PhotoGeneral Motors announced last week that it would temporarily close a production facility because of rising inventories. Some took that as a sign that the auto industry is finally slowing down.

But it might not be the case. The plant in question turned out mostly smaller, fuel-efficient sedans, cars that are out of favor in an era of low gasoline prices.

This week there was evidence suggesting car sales aren't slowing, and if they are, not by much.

A joint forecast by J.D. Power and LMC Automotive predicts a strong close to the year, with December car sales boosting total sales for the year to 17.5 million, slightly beating last year's record tally.

"This year will be remembered for strong retail sales and record transaction prices,” said Deirdre Borrego, senior vice president and general manager of automotive data and analytics at J.D. Power.

Record incentives

But carmakers had to spend money to make money this year. In November, manufacturers spent an average of $4,000 per unit on incentives for the first time ever. Since carmakers normally have to increase their incentives in December to clear out end-of-the-year inventory, the forecasters expect this month's incentive spending to be even higher.

All of this points to some stiff headwinds for the industry in 2017, Borrego says.

“Going forward, automakers must maintain production and pricing discipline to achieve profitability, which is easier said than done," she said.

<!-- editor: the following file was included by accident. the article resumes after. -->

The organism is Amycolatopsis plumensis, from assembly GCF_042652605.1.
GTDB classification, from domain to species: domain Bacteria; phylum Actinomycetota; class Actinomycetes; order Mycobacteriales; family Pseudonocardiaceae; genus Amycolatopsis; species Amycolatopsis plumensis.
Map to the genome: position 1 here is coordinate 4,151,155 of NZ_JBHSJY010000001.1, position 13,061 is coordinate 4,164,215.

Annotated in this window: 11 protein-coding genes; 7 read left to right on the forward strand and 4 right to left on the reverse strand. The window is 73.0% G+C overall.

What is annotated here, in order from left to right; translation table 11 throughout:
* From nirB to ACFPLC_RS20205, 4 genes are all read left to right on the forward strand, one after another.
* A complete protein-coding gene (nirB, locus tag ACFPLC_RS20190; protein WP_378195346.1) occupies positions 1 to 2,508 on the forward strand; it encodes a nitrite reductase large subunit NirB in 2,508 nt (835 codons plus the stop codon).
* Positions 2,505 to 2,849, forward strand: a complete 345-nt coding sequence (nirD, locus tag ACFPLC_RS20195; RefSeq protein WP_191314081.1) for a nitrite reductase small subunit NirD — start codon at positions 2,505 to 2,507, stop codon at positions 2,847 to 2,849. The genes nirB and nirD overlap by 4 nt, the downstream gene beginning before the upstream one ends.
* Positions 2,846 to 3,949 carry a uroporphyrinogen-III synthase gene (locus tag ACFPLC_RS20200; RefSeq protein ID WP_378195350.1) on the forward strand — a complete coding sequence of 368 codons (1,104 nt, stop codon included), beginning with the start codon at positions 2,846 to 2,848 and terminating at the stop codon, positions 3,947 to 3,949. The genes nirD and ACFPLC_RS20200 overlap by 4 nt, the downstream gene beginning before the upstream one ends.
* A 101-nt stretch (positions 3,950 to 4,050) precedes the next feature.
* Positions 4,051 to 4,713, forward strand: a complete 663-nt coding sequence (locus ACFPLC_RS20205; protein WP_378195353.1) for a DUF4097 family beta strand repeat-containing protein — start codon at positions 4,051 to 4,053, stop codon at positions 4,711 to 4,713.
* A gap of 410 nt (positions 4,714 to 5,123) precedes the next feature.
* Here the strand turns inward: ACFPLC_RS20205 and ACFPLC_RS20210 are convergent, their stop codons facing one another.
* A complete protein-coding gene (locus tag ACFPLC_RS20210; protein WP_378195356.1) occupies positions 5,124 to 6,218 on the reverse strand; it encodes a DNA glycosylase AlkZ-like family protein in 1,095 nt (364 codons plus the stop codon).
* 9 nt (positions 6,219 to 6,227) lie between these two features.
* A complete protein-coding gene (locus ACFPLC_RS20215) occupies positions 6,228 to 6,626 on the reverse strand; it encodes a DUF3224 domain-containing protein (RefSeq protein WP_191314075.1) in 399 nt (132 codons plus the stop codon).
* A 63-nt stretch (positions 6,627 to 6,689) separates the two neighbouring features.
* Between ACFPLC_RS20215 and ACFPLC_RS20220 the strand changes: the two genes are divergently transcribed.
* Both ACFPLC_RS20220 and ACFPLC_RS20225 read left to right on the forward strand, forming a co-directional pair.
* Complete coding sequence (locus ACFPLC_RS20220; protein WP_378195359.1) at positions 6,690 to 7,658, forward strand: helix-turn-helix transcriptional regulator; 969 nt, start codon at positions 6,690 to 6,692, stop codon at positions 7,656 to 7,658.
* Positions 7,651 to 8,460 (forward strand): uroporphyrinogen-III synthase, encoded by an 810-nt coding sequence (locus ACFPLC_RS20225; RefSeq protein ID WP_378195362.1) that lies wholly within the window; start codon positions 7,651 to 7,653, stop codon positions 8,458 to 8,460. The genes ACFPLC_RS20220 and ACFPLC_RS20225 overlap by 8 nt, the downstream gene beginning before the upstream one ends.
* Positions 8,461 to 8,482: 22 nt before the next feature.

Advantage, consumer

Of course, stiff headwinds for automakers could be a benefit for new car shoppers. While dealers will resist incentives where possible, they will likely have to slow flexibility to keep inventories from backing up.

Kelley Blue Book (KBB) also predicts December will be 2016's biggest sales month, even though it may fall slightly short of last December. KBB analyst Tim Fleming agrees carmakers face issues in 2017 that could be to consumers' advantage.

“An increasing supply of used cars, especially off-lease units, is already putting pressure on residual values, which could impact the sustainability of today’s high levels of leasing,” Fleming said. “We are looking for manufacturers to cut production in the new year to better match slowing consumer demand and alleviate the need for elevated incentives.”

The J.D. Power report also makes clear that carmakers had to rely more on fleet sales in 2016 to keep up their record pace. The forecast predicts fleet sales will total 271,700 units in December, which would be a 4.8% increase on a selling-day adjusted basis from December 2015.

Fleet volume could make up 16.9% of total light-vehicle sales, up slightly from 16.4% in December 2015.

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